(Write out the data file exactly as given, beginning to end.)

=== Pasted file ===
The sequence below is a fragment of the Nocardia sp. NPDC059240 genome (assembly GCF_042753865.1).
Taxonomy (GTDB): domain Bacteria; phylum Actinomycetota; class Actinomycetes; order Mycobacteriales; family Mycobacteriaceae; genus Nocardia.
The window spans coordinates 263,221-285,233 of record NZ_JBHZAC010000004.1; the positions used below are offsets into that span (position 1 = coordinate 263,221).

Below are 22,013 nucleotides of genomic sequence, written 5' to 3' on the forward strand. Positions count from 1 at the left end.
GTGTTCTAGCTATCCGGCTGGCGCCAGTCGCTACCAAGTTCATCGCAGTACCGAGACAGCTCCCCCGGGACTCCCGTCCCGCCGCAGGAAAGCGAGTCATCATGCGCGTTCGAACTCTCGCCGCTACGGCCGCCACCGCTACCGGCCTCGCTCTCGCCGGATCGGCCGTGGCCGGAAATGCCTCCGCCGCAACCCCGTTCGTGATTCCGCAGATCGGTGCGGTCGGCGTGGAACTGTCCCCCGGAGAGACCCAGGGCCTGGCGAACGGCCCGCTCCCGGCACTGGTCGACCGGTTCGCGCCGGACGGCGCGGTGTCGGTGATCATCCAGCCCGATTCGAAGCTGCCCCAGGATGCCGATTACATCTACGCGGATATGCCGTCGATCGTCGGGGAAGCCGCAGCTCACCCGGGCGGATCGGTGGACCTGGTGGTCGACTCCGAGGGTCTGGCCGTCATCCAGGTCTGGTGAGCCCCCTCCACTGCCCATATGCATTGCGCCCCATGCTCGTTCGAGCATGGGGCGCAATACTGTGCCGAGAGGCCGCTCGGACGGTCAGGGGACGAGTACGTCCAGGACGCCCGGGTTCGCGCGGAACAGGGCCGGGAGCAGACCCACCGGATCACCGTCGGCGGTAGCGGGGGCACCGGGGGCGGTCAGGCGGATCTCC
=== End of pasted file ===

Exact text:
The sequence below is a fragment of the Nocardia sp. NPDC059240 genome (assembly GCF_042753865.1).
Taxonomy (GTDB): domain Bacteria; phylum Actinomycetota; class Actinomycetes; order Mycobacteriales; family Mycobacteriaceae; genus Nocardia.
The window spans coordinates 263,221-285,233 of record NZ_JBHZAC010000004.1; the positions used below are offsets into that span (position 1 = coordinate 263,221).

Below are 22,013 nucleotides of genomic sequence, written 5' to 3' on the forward strand. Positions count from 1 at the left end.
GTGTTCTAGCTATCCGGCTGGCGCCAGTCGCTACCAAGTTCATCGCAGTACCGAGACAGCTCCCCCGGGACTCCCGTCCCGCCGCAGGAAAGCGAGTCATCATGCGCGTTCGAACTCTCGCCGCTACGGCCGCCACCGCTACCGGCCTCGCTCTCGCCGGATCGGCCGTGGCCGGAAATGCCTCCGCCGCAACCCCGTTCGTGATTCCGCAGATCGGTGCGGTCGGCGTGGAACTGTCCCCCGGAGAGACCCAGGGCCTGGCGAACGGCCCGCTCCCGGCACTGGTCGACCGGTTCGCGCCGGACGGCGCGGTGTCGGTGATCATCCAGCCCGATTCGAAGCTGCCCCAGGATGCCGATTACATCTACGCGGATATGCCGTCGATCGTCGGGGAAGCCGCAGCTCACCCGGGCGGATCGGTGGACCTGGTGGTCGACTCCGAGGGTCTGGCCGTCATCCAGGTCTGGTGAGCCCCCTCCACTGCCCATATGCATTGCGCCCCATGCTCGTTCGAGCATGGGGCGCAATACTGTGCCGAGAGGCCGCTCGGACGGTCAGGGGACGAGTACGTCCAGGACGCCCGGGTTCGCGCGGAACAGGGCCGGGAGCAGACCCACCGGATCACCGTCGGCGGTAGCGGGGGCACCGGGGGCGGTCAGGCGGATCTCC